Mark Zuckerberg runs through Tiananmen Square in the center of Beijing in 2016. Photo: Facebook, via Agence France-Presse – Getty Images
The Facebook site and many applications of this company have long been blocked in China. The social network itself was blocked in 2009, Instagram – in 2014, and WatsApp was partially blocked in July 2017. To change the situation, Mark Zuckerberg met with the Chinese president, chief Internet official and other politicians, defiantly read Chinese Communist propaganda, studied Putonghua (Chinese) and even spoke publicly for 22 minutes in that language.
Now Facebook is trying a cunning way to bypass the Great Firewall.
In May 2017, Facebook approved the launch of a mobile application in China Colorful Balloons which is almost an exact copy of the proprietary application Facebook Moments to exchange photos from the smartphone. But if all over the world Moments connects users via Facebook, then Colorful Balloons works through China's largest WeChat social network using QR codes.
The application was released through a local front company that is not formally connected with Facebook, The New York Times is a source aware of the company's plans but wishes to remain anonymous in connection with the confidential nature of the information.
Judging by the description in the Chinese App Store, the developer of the application is Youge Internet Technology company with a legal Address east of Beijing, on the fourth floor of one of the office buildings (NYT editorial board could not be found in an office building, specified in the registration documents of the company's office number). The executive director is a woman named Zhang Jingme who was recently seen at an important meeting between the representatives of Facebook and the Shanghai administration (in the photo she sits next to Wang-Li Moser, Facebook's top manager for relations with the Chinese government). This indicates the high status of Zhang Jingmei and the credibility of the leadership of Facebook.
The secret and anonymous release of the application in China by a major US technology company is an unprecedented case, writes NYT. According to the publication, this "shows the level of desperation and disappointment" of Western IT companies, who unsuccessfully try to break into the world's largest Internet market with 700 million users and e-commerce turnover of $ 750 billion a year. Gradually everyone understands that China is a special place and it will not work here by generally accepted civilized methods.
Comparison of Colorful Balloons app (left) and Moments (right)
Comparison of the programs Colorful Balloons app (left) and Moments (right)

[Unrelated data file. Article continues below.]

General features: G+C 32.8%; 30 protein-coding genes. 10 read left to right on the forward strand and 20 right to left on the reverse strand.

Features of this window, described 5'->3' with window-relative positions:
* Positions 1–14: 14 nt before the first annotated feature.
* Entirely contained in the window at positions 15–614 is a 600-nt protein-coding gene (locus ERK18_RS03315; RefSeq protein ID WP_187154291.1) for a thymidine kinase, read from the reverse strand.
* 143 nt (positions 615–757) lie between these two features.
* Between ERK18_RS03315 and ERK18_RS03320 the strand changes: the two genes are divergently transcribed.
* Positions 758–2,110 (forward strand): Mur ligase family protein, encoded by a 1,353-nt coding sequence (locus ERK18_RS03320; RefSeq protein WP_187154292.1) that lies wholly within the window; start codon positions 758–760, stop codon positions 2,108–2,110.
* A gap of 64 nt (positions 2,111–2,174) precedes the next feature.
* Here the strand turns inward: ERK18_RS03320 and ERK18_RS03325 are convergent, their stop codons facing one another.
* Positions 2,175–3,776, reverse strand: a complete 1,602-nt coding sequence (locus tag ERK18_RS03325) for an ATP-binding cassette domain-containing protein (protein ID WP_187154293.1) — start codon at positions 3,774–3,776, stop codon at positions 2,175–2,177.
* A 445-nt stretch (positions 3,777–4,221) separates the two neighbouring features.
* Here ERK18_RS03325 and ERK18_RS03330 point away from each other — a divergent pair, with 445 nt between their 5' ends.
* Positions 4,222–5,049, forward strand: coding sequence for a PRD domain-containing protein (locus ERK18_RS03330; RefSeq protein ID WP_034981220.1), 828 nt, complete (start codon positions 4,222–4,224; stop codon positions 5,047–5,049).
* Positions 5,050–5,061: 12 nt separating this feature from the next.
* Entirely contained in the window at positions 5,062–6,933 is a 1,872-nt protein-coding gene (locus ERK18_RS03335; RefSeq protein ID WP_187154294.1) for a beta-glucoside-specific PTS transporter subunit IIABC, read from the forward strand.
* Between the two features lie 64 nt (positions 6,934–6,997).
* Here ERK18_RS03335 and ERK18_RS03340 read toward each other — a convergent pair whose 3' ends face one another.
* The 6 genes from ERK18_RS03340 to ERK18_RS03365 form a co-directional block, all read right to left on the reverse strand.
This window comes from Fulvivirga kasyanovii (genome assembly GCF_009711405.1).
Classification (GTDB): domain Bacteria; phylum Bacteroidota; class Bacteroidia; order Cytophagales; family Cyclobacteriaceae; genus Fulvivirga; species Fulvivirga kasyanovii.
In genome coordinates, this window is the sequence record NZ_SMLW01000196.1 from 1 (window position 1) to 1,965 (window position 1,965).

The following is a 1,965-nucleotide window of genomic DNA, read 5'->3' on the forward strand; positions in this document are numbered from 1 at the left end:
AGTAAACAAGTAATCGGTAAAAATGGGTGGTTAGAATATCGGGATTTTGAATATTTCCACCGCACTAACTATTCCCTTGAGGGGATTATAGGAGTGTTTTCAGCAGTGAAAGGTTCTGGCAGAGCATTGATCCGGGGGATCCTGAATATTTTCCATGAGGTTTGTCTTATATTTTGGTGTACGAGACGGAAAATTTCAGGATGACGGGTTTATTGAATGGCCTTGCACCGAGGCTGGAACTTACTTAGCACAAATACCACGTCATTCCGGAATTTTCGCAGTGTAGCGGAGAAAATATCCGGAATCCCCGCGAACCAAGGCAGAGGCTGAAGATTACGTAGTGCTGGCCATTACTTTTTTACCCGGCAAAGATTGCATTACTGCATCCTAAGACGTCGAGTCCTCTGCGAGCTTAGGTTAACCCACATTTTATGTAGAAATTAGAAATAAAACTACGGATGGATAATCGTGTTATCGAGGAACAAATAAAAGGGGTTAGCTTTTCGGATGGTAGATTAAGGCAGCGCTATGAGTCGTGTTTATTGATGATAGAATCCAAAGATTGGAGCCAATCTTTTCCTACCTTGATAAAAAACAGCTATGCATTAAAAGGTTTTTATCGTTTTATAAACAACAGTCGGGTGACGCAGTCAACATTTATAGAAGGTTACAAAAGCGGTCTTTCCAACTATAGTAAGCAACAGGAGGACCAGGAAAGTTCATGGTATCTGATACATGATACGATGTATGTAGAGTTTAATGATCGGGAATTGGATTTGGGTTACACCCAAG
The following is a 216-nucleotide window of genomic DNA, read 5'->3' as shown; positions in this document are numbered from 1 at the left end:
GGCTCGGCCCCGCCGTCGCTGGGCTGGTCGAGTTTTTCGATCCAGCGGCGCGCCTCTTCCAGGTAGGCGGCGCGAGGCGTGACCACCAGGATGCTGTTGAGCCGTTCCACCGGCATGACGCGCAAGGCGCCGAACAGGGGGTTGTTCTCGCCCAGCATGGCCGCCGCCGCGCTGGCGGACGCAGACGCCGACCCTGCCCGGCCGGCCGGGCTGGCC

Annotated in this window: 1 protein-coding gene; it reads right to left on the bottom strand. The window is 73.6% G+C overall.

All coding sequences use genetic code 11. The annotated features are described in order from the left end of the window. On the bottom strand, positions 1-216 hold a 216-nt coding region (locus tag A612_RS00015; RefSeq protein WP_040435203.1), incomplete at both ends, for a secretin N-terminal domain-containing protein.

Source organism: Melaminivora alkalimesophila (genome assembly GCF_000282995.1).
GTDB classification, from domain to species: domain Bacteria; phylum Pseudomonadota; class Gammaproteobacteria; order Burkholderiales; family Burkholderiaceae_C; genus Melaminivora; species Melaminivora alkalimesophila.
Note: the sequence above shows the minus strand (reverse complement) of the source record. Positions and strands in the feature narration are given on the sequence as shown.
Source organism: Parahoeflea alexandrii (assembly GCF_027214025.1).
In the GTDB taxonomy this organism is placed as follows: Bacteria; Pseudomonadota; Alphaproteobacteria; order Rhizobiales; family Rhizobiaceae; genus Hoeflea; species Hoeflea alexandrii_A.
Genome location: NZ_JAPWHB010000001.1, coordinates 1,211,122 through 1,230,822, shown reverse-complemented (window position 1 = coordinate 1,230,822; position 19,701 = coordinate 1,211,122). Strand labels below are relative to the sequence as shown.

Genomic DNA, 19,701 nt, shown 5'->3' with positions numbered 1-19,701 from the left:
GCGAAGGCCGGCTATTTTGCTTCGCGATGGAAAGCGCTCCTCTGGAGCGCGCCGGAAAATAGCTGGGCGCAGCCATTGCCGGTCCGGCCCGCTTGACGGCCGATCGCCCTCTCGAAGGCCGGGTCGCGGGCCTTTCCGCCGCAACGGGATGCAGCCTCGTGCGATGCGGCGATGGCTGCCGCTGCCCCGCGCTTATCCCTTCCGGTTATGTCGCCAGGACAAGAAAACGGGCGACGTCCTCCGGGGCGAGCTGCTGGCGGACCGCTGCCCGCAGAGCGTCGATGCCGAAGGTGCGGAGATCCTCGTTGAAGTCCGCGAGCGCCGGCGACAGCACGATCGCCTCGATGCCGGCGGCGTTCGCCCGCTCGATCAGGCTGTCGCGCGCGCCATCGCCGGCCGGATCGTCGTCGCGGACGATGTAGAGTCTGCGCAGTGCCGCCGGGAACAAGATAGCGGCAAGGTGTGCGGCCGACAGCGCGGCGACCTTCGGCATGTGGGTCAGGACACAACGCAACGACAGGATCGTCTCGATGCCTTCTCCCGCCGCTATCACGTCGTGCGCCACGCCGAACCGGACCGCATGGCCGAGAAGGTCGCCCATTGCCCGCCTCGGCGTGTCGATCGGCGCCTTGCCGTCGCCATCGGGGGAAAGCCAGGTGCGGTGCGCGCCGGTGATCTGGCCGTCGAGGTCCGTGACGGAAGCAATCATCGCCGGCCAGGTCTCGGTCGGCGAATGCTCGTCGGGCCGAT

May 2017 in China came into force a new law on cybersecurity, directed against foreign Internet companies. The law requires companies to store data on the territory of China and provides for "security checks" among companies in a number of sectors. Users of Internet messengers are required to register under their real names. All this is done under the pretext of protection from cyberattacks and terrorism. The law declares its intention to monitor and protect the "critical information infrastructure", although the protection measures and subjects of this infrastructure are not clearly spelled out. In many respects, repressive Chinese legislation is duplicated with the latest laws adopted in Russia, which also declare the fight against anonymization services, require the storage of data on the territory of the Russian Federation and declare their intention to protect "critical information infrastructure."
Perhaps the Trojan issue Colorful Balloons in China is a touchstone, a kind of Facebook experiment. The company wants to test new methods of working in the market with draconian security legislation, if it does not work by civilized methods.
Until now, it was not known whether Chinese regulators and censorship are aware of the release of the Facebook application through a front company (after article In the NYT, they certainly know). But it is possible that they could close their eyes to this if the Chinese company-developer is really not formally connected with Facebook. In general, in the App Store and Google Play, as well as Chinese application catalogs, there are a lot of Chinese crafts that clone famous and popular Western writings. This program looks like one of these clones – and who will prove the opposite?
On the other hand, after such deceptive maneuvers, Facebook may face new complications in negotiations with the Chinese side on all issues. This is not so much a matter of business as a political issue. Having released the Trojan application via a shell company, Facebook was very risky, and this risks undermining the credibility of the leadership of the Communist Party of China, if such trust existed at all. And if it was not, then Facebook does not take any chances. After all, let the Chinese now try to find justification for blocking this application or try to prove Facebook's involvement.